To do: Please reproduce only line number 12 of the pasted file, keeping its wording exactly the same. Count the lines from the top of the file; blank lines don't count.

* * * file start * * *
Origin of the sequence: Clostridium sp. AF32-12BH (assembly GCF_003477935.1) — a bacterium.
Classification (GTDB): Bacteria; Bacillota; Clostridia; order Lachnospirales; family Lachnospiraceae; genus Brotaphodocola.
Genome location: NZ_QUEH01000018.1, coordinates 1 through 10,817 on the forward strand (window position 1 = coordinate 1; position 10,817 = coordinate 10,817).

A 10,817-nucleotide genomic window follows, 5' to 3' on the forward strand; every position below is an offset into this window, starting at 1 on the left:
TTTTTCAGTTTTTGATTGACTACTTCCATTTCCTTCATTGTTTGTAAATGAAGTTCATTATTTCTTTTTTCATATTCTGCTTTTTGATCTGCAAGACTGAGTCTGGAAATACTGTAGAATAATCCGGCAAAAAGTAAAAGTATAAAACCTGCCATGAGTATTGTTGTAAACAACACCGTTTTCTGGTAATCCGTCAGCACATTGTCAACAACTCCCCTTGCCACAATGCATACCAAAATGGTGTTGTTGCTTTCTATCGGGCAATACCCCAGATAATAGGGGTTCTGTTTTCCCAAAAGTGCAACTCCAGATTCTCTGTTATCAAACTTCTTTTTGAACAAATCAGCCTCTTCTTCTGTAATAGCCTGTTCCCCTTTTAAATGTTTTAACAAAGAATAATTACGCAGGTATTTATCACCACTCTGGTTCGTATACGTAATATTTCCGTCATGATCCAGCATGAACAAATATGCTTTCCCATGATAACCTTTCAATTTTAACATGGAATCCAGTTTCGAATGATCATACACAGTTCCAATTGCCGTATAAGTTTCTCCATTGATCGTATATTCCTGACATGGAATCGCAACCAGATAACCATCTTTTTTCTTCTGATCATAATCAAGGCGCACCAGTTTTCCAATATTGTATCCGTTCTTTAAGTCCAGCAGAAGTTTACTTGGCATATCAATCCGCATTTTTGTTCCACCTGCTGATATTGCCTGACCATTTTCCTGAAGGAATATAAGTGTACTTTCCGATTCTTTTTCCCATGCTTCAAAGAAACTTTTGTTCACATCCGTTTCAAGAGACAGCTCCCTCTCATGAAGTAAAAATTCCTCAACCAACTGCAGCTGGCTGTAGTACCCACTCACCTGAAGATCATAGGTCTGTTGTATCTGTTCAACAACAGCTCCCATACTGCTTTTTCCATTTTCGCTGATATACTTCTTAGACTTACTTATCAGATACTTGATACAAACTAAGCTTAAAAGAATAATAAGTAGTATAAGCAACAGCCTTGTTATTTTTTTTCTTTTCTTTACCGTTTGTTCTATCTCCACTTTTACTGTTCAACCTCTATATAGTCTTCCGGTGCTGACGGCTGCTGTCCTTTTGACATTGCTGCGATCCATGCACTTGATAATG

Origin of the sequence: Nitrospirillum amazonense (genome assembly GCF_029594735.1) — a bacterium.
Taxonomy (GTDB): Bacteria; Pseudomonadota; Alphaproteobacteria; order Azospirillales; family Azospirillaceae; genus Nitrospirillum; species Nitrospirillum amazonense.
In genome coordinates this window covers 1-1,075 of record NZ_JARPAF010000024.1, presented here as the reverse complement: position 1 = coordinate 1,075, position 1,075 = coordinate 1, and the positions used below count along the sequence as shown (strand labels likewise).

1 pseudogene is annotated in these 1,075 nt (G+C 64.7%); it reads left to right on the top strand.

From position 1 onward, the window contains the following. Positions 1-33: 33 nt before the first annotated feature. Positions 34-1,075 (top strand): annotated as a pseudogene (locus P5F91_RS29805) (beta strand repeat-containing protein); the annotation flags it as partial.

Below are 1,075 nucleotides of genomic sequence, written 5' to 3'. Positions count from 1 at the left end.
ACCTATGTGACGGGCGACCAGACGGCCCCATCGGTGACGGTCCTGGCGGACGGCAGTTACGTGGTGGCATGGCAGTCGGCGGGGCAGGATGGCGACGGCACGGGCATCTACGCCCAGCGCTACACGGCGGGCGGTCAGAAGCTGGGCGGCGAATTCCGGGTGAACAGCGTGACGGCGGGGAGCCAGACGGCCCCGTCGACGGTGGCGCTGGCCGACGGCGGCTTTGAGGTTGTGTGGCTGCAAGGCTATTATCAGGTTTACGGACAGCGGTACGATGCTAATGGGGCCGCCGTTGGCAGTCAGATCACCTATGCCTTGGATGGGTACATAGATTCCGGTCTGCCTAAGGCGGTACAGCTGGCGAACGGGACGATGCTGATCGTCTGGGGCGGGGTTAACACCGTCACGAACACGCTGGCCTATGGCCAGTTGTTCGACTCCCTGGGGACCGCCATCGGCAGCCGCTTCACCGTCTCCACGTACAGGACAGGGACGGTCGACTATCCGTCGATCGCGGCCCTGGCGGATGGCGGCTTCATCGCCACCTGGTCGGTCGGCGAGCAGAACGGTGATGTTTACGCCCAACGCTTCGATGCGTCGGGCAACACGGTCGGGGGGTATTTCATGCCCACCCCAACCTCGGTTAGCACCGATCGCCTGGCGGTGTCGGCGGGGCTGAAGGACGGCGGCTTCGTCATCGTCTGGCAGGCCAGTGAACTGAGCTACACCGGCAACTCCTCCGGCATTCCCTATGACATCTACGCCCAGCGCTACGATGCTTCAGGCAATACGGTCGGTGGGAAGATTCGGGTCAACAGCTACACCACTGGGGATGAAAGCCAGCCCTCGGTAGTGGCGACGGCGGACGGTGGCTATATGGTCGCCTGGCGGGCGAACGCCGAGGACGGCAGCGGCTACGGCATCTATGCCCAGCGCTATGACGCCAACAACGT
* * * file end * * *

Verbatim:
ACCTATGTGACGGGCGACCAGACGGCCCCATCGGTGACGGTCCTGGCGGACGGCAGTTACGTGGTGGCATGGCAGTCGGCGGGGCAGGATGGCGACGGCACGGGCATCTACGCCCAGCGCTACACGGCGGGCGGTCAGAAGCTGGGCGGCGAATTCCGGGTGAACAGCGTGACGGCGGGGAGCCAGACGGCCCCGTCGACGGTGGCGCTGGCCGACGGCGGCTTTGAGGTTGTGTGGCTGCAAGGCTATTATCAGGTTTACGGACAGCGGTACGATGCTAATGGGGCCGCCGTTGGCAGTCAGATCACCTATGCCTTGGATGGGTACATAGATTCCGGTCTGCCTAAGGCGGTACAGCTGGCGAACGGGACGATGCTGATCGTCTGGGGCGGGGTTAACACCGTCACGAACACGCTGGCCTATGGCCAGTTGTTCGACTCCCTGGGGACCGCCATCGGCAGCCGCTTCACCGTCTCCACGTACAGGACAGGGACGGTCGACTATCCGTCGATCGCGGCCCTGGCGGATGGCGGCTTCATCGCCACCTGGTCGGTCGGCGAGCAGAACGGTGATGTTTACGCCCAACGCTTCGATGCGTCGGGCAACACGGTCGGGGGGTATTTCATGCCCACCCCAACCTCGGTTAGCACCGATCGCCTGGCGGTGTCGGCGGGGCTGAAGGACGGCGGCTTCGTCATCGTCTGGCAGGCCAGTGAACTGAGCTACACCGGCAACTCCTCCGGCATTCCCTATGACATCTACGCCCAGCGCTACGATGCTTCAGGCAATACGGTCGGTGGGAAGATTCGGGTCAACAGCTACACCACTGGGGATGAAAGCCAGCCCTCGGTAGTGGCGACGGCGGACGGTGGCTATATGGTCGCCTGGCGGGCGAACGCCGAGGACGGCAGCGGCTACGGCATCTATGCCCAGCGCTATGACGCCAACAACGT